Krugman is right that after-tax executive pay has risen relative to worker pay. His unstated assumption, however, is that executives were just as productive 50 years ago as they are now. I think that executives worked much less during the 1950s and 1960s than they do now because they were paid less. High taxes might reduce income inequality as Krugman wants, but talented people would be less productive, and everyone would be poorer as a result.
Below are a few quotations from that same Fortune article, referring to the lifestyles of top executives:
...he paces himself carefully. He plays golf and bridge, but really prefers dominoes noontimes at the Pacific Union Club.
On weekends they retire to a small house set in eighteen acres of orchards and wild land, fifty miles from the city, where the only company they have is their Weimaraner dog.
Cotton brokers, planters, merchants, bankers, drift out of their offices for mid-morning coffee, drive home for lunch, and get home again for dinner well before the sun has disappeared behind the levee. Weekends they play golf, fish for bream and channel cat, or stalk the country’s abundant game birds.
He gets home anywhere between four-thirty and six. “Then I take a coupla knocks,” he says, meaning a couple of highballs, “have dinner and fall into bed.”
No executive, twenty-five years ago, could whisk himself and his golf clubs 1,000 miles away just for a weekend. Today a New York executive can play weekend golf regularly all through the winter in Florida or Bermuda, and follow the season north through Georgia and North Carolina.
...those fellows in New York who have two cocktails before lunch and then can’t do anything the rest of the afternoon.These do not sound like descriptions of today's executives. To be fair, the Fortune article also describes some executives taking work home with them, but the overall picture doesn't compare to either the business lifestyle of pre-income tax Scrooge or the 24/7 work schedule enforced by smartphone. Water is now served for business lunches, not martinis. Golf courses at 2:00 are full of retirees, not executives.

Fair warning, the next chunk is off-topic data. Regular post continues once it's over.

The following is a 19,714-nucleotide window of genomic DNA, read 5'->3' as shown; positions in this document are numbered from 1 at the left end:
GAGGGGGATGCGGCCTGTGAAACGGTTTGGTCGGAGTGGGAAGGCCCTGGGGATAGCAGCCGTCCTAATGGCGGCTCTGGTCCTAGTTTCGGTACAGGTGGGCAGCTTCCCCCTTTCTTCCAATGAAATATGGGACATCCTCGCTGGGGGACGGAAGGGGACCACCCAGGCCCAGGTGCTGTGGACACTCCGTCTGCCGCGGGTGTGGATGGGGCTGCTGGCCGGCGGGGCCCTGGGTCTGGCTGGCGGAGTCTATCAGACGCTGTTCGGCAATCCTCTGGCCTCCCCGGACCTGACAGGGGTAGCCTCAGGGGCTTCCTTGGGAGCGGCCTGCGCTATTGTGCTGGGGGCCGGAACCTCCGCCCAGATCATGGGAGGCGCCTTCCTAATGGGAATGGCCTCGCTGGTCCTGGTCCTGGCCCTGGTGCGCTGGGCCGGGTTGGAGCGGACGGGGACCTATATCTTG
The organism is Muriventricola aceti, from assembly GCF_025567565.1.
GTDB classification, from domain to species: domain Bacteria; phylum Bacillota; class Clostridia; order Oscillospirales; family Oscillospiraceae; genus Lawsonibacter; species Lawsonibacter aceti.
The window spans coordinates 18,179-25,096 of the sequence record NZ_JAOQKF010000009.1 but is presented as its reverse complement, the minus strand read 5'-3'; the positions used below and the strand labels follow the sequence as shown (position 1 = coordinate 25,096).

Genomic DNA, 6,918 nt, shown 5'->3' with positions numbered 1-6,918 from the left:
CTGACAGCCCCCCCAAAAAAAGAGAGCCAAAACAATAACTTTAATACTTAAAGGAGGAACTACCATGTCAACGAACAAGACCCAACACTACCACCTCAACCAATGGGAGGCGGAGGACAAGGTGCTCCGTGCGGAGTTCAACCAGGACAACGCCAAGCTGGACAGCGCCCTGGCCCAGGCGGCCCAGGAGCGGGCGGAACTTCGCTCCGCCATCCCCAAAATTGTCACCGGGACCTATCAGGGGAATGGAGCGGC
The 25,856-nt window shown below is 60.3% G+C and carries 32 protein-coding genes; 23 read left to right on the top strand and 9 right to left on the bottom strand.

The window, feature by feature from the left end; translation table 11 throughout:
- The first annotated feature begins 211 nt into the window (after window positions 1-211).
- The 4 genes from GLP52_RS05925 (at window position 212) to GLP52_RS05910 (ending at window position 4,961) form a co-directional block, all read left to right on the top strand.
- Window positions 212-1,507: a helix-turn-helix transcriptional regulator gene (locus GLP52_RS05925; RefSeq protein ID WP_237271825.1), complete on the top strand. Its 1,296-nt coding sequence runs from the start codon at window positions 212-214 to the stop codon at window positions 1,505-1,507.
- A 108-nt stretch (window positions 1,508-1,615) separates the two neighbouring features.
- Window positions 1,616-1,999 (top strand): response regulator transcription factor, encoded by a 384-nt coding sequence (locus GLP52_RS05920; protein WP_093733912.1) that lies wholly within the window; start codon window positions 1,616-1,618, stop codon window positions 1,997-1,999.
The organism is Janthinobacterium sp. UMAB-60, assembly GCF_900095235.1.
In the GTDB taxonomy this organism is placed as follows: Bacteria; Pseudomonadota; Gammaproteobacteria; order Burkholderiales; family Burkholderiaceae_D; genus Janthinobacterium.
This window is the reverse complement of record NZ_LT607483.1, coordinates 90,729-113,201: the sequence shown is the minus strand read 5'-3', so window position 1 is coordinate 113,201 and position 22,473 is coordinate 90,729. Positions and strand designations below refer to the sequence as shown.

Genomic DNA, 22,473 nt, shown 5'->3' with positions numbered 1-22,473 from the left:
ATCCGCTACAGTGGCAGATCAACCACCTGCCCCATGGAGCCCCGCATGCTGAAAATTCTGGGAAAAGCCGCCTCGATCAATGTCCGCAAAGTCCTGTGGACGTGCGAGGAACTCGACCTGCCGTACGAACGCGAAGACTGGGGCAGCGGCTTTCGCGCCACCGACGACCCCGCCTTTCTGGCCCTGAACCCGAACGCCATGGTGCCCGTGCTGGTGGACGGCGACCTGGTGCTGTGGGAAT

Academic evidence on the price elasticity of labor supply for high income people often focusses on the effects of relatively small changes in tax rates over the past 20 years. Researchers find that the effects of tax timing swamp the actual effects of taxes on labor supply, so estimates of labor supply elasticities are imprecise. But when they compare times or countries with large differences in tax rates it is clear that high income people work more when they are paid more. For example,
men in the high-skill household actually increase their hours of work after 1970, whereas men in the low-skill household decrease their hours of work.An important paper by Nobel Prize winning economist Edward Prescott finds that differences in tax rates explain the difference in work hours between Europe and the U.S. It is obvious to everyone except for left-leaning economists, but when smart people are well paid, they work harder.
Krugman doesn't really seem to care about overall economic well being. Instead he is consumed with envy at the rich, who he calls vulgar show-offs. His view is just like that of Piketty, who I believe is more interested in taking down the rich than helping the poor.
Taxes are destructive weapons - people like Krugman and Piketty would love to fire them at the rich people they hate, regardless of the collateral damage.